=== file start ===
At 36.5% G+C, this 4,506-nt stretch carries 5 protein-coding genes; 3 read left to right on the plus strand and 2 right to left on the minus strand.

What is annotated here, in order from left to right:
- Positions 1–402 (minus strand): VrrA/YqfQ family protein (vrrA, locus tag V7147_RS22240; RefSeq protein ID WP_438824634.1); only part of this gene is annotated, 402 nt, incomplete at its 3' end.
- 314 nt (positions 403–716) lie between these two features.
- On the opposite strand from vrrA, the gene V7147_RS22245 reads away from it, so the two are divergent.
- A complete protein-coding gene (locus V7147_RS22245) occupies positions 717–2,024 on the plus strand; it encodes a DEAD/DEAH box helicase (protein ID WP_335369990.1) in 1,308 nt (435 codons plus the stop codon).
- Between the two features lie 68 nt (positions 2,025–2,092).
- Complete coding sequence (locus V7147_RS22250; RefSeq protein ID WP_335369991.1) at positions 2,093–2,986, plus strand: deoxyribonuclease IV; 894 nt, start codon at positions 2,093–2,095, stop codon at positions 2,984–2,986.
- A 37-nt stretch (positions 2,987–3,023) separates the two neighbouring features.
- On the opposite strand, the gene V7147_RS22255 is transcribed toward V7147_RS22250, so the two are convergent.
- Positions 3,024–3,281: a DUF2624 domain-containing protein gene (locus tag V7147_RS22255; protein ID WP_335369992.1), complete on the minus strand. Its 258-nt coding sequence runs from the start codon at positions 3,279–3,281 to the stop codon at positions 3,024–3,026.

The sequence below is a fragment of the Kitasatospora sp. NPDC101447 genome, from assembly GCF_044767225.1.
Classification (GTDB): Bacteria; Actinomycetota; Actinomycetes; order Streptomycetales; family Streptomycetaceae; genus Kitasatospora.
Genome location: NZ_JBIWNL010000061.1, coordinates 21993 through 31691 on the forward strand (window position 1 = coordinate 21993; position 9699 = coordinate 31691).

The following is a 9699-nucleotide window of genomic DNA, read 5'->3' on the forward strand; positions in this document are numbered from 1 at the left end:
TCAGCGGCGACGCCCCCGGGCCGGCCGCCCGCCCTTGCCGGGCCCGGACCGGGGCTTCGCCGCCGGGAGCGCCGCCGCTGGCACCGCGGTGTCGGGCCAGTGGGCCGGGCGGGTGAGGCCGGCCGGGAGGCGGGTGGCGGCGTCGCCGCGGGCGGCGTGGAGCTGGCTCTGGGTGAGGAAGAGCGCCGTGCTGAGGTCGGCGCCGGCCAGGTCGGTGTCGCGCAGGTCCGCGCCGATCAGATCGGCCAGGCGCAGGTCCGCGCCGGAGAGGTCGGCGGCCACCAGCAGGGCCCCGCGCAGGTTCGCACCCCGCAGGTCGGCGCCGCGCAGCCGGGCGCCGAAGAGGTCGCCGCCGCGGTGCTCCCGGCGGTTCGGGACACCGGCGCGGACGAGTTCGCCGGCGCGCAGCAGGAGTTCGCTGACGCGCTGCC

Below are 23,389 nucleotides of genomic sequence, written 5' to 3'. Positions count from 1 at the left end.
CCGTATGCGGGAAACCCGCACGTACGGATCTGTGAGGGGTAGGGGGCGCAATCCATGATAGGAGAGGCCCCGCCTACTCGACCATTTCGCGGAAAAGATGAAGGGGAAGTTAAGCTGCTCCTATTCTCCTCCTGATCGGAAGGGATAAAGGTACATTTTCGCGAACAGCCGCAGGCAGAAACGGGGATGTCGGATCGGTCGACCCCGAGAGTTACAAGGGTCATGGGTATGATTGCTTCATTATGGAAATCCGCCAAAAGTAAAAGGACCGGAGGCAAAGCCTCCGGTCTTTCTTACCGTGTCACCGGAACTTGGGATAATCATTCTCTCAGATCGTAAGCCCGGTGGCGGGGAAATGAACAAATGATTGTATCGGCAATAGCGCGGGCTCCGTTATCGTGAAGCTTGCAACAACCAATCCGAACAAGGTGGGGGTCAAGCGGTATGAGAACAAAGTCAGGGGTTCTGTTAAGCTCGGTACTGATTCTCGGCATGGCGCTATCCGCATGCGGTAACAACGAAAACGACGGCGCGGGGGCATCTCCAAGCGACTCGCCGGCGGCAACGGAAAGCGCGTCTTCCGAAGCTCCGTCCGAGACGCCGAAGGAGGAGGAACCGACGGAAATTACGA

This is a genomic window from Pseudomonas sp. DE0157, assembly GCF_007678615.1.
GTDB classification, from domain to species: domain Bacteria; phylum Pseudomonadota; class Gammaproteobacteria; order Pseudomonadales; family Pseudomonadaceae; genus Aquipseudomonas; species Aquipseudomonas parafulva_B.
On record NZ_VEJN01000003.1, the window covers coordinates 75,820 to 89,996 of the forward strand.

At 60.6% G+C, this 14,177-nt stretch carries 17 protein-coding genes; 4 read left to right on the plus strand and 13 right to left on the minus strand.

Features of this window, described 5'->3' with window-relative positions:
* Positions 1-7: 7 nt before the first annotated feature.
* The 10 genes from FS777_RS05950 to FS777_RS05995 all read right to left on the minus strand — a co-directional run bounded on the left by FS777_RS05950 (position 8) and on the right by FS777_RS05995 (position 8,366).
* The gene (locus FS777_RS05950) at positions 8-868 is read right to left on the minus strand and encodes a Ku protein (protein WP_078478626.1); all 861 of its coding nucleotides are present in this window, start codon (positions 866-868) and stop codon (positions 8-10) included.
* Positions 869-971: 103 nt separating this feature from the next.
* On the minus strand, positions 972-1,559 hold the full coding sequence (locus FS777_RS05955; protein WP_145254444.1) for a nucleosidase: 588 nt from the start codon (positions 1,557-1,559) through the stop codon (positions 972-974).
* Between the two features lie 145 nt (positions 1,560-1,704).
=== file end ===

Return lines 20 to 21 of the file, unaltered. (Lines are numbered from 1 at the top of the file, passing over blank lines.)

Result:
GTDB classification, from domain to species: domain Bacteria; phylum Pseudomonadota; class Gammaproteobacteria; order Pseudomonadales; family Pseudomonadaceae; genus Aquipseudomonas; species Aquipseudomonas parafulva_B.
On record NZ_VEJN01000003.1, the window covers coordinates 75,820 to 89,996 of the forward strand.